there's another small David Cameron faces Jeremy Corbyn

:02:33.:02:35.

across the despatch box at midday. And in our soapbox today,

:02:36.:02:39.

the inconvenience of a lack Just having access to a bog just

:02:40.:02:41.

having access to a clean hygienic public toilet

:02:42.:02:45.

is a simple basic human rights. investment, time to spend

:02:46.:02:47.

more than a penny. All that in the next hour

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and with us for the duration, a match

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made in heaven. Deputy Leader of the House

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of Commons, the Conservative MP, Therese Coffey and Shadow Leader

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of the House of Commons, Now, do you know your red card

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from your orange card, or indeed your emergency brake

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from full frontal throttle Well, David Cameron will find out

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what MPs think of the deal he's been negotiating to change Britain's

:03:12.:03:14.

membership of the EU, when he discusses it

:03:15.:03:16.

in parliament today. Europe's top officials published

:03:17.:03:18.

a draft offer yesterday, but it's fair to say not

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everyone's a happy bunny. The PMs deal has been lambasted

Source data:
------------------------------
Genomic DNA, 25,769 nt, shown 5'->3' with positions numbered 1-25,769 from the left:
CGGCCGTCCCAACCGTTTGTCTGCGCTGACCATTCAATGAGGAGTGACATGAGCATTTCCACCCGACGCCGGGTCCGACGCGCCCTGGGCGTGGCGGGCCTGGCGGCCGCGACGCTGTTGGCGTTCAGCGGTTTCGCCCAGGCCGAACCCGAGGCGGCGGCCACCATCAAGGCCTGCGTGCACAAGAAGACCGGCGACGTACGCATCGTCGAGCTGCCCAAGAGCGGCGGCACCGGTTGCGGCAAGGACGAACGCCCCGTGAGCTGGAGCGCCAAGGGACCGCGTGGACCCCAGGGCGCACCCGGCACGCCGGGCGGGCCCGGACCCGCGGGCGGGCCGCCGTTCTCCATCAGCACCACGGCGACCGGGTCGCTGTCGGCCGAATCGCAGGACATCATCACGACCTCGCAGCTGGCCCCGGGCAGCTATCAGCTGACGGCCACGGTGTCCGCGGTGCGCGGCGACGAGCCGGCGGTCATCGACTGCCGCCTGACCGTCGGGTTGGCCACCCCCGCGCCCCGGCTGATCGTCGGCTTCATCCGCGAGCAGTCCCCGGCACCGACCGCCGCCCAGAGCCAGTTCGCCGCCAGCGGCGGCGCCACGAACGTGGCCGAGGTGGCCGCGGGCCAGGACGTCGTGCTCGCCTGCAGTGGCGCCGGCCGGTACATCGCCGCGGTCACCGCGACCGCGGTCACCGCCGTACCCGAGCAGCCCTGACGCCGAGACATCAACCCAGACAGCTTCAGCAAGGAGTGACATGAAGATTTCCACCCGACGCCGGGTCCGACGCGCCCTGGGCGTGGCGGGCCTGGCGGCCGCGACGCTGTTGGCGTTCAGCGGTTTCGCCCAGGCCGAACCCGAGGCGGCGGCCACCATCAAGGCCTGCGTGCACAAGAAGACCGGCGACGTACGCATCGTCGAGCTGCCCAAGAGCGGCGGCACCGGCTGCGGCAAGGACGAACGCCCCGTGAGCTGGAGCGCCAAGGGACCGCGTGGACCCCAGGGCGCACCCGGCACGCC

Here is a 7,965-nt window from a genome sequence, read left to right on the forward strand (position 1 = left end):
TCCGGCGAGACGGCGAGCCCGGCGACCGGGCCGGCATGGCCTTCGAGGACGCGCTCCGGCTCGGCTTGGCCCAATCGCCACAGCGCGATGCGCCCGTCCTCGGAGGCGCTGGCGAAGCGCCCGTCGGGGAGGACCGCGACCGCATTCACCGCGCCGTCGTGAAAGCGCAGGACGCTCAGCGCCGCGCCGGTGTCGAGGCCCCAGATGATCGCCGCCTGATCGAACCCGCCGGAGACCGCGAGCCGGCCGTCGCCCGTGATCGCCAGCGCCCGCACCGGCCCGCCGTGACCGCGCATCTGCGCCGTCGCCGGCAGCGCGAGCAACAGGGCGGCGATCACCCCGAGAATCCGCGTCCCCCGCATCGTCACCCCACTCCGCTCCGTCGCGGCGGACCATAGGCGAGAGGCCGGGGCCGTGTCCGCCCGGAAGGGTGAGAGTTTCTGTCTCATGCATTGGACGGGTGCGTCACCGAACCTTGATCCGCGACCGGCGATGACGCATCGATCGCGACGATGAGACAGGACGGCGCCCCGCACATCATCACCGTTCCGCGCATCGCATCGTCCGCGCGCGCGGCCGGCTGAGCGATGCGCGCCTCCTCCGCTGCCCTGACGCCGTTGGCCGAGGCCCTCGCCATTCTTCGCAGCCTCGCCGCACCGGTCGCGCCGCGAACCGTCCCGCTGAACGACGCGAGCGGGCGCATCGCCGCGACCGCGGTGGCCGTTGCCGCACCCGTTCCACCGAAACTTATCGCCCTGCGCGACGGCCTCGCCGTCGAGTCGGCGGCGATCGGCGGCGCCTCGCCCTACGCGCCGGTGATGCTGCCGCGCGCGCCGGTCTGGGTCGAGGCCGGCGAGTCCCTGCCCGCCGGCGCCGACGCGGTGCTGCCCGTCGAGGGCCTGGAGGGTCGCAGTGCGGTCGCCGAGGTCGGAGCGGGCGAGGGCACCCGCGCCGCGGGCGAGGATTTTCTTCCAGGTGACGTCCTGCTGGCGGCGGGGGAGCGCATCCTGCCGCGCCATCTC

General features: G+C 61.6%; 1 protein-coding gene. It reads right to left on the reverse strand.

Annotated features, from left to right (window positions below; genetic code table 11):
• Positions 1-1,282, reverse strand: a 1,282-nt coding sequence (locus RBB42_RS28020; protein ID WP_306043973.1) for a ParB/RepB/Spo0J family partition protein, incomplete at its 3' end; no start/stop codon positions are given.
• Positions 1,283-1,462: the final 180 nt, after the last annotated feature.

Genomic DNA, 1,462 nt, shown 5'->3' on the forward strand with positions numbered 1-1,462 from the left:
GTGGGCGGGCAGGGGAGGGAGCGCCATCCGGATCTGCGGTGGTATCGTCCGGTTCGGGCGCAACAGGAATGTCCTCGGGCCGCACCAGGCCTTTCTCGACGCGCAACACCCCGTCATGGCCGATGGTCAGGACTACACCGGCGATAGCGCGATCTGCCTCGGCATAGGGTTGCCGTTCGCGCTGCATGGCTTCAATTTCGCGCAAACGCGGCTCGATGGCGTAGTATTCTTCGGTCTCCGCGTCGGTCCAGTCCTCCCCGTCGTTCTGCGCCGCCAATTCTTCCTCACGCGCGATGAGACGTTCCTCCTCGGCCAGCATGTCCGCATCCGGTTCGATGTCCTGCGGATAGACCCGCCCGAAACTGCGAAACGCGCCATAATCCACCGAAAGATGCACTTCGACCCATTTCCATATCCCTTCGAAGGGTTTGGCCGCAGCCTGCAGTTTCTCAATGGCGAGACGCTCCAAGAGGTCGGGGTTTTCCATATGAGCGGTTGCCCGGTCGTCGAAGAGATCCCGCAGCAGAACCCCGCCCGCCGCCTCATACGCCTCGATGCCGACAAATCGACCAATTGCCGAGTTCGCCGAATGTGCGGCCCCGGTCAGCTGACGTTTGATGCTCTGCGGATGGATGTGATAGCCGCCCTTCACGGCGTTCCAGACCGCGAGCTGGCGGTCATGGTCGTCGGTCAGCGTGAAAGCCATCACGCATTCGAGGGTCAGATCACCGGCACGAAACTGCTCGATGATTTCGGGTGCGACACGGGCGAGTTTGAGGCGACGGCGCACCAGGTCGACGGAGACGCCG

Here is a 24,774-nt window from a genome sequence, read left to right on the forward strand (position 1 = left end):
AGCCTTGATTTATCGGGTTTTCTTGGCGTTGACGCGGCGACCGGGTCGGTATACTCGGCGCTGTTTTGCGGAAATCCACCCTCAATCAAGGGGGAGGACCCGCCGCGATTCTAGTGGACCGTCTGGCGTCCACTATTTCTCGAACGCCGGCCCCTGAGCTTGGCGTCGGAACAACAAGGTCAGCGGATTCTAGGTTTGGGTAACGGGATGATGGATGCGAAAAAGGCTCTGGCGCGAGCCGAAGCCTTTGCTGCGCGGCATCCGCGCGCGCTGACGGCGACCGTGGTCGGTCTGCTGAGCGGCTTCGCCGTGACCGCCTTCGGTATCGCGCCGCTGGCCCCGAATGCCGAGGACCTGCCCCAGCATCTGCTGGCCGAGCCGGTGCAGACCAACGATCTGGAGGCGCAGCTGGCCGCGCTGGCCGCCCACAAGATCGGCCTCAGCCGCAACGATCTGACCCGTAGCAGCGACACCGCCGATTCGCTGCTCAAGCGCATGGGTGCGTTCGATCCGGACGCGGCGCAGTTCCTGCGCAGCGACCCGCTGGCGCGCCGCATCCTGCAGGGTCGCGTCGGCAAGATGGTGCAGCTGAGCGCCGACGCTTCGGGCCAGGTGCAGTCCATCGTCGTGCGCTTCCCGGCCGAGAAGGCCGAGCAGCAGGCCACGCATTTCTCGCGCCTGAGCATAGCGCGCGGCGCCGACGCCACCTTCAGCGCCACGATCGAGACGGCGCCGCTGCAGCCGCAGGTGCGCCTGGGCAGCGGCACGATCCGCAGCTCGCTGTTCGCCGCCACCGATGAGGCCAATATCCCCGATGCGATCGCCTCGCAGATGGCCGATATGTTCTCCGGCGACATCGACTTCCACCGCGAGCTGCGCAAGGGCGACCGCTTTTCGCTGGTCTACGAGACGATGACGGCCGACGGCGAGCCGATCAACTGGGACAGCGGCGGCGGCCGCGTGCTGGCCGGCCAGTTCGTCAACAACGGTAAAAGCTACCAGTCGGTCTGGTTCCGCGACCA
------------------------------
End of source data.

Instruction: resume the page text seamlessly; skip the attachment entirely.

:03:21.:03:22.

on the front page of nearly every national newspaper this morning,

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the Sun and the Mail are particularly critical;

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and if you believe everything you read, he's heading

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for a bit of a meltdown So did Britain's most important

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negotiator get what he wanted. David Cameron wanted a four-year

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benefit ban on EU migrants... suggests a graduated access

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to benefits from initial complete exclusion and increases over

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the four-year period, with child benefits linked

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to the standard of living in the country where

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the child lives. The UK can also apply

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for an emergency brake on welfare, but it's not completely

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clear how that brake is pulled The PM also wanted protection

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for non-eurozone economies, prohibiting discrimination

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between currencies. Cameron wanted to get

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Britain out of 'ever closer union' with